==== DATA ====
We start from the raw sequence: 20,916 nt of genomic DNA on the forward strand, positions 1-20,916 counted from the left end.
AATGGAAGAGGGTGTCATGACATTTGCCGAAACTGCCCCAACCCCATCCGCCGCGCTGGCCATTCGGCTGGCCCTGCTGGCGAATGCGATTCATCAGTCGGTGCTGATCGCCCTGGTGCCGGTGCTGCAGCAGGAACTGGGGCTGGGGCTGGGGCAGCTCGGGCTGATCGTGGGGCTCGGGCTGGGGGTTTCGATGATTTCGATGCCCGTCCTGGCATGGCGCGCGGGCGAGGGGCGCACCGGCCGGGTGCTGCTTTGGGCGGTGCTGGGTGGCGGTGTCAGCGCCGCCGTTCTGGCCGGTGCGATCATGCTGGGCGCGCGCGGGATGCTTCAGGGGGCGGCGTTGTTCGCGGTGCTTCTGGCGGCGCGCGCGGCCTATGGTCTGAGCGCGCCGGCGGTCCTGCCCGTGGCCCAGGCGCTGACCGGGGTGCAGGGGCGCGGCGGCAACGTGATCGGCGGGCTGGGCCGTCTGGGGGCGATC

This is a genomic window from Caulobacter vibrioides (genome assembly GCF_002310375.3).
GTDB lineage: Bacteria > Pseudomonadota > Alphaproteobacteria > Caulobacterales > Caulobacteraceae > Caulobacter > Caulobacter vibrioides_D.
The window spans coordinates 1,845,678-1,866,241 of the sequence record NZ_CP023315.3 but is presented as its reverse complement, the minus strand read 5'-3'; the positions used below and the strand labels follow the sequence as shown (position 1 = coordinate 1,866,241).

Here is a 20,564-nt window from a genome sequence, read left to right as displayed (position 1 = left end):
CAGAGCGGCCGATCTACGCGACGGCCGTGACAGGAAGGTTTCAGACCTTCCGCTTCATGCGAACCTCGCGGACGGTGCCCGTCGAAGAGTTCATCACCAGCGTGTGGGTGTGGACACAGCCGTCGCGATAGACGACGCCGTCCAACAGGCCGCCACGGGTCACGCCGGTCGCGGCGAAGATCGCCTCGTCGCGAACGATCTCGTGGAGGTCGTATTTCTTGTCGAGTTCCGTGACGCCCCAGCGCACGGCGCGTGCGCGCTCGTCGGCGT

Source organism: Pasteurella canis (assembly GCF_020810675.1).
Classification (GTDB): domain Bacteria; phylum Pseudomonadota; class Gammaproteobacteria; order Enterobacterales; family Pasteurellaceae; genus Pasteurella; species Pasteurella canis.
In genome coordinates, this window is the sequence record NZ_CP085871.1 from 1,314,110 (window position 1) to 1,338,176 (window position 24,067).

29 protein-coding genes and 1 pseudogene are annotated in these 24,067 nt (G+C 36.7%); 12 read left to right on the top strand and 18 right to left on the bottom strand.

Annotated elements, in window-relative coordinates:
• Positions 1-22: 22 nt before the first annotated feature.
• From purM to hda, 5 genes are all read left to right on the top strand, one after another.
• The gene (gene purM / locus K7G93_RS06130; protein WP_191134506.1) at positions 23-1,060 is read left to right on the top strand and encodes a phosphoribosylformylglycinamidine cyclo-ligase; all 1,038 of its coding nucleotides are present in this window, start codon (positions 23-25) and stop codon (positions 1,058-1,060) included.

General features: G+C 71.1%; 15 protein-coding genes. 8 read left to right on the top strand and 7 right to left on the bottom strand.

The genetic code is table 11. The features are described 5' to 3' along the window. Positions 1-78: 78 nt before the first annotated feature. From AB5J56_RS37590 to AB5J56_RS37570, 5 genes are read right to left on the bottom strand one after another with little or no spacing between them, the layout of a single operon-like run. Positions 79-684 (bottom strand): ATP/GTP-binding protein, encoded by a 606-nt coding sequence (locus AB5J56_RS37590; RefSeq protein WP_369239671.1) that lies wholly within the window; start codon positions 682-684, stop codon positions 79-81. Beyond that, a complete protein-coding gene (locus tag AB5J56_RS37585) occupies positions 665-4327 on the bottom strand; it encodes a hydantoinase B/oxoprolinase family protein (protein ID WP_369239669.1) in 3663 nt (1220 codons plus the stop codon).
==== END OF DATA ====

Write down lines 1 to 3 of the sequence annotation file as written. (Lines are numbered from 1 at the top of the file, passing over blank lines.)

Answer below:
We start from the raw sequence: 20,916 nt of genomic DNA on the forward strand, positions 1-20,916 counted from the left end.
AATGGAAGAGGGTGTCATGACATTTGCCGAAACTGCCCCAACCCCATCCGCCGCGCTGGCCATTCGGCTGGCCCTGCTGGCGAATGCGATTCATCAGTCGGTGCTGATCGCCCTGGTGCCGGTGCTGCAGCAGGAACTGGGGCTGGGGCTGGGGCAGCTCGGGCTGATCGTGGGGCTCGGGCTGGGGGTTTCGATGATTTCGATGCCCGTCCTGGCATGGCGCGCGGGCGAGGGGCGCACCGGCCGGGTGCTGCTTTGGGCGGTGCTGGGTGGCGGTGTCAGCGCCGCCGTTCTGGCCGGTGCGATCATGCTGGGCGCGCGCGGGATGCTTCAGGGGGCGGCGTTGTTCGCGGTGCTTCTGGCGGCGCGCGCGGCCTATGGTCTGAGCGCGCCGGCGGTCCTGCCCGTGGCCCAGGCGCTGACCGGGGTGCAGGGGCGCGGCGGCAACGTGATCGGCGGGCTGGGCCGTCTGGGGGCGATC

This is a genomic window from Caulobacter vibrioides (genome assembly GCF_002310375.3).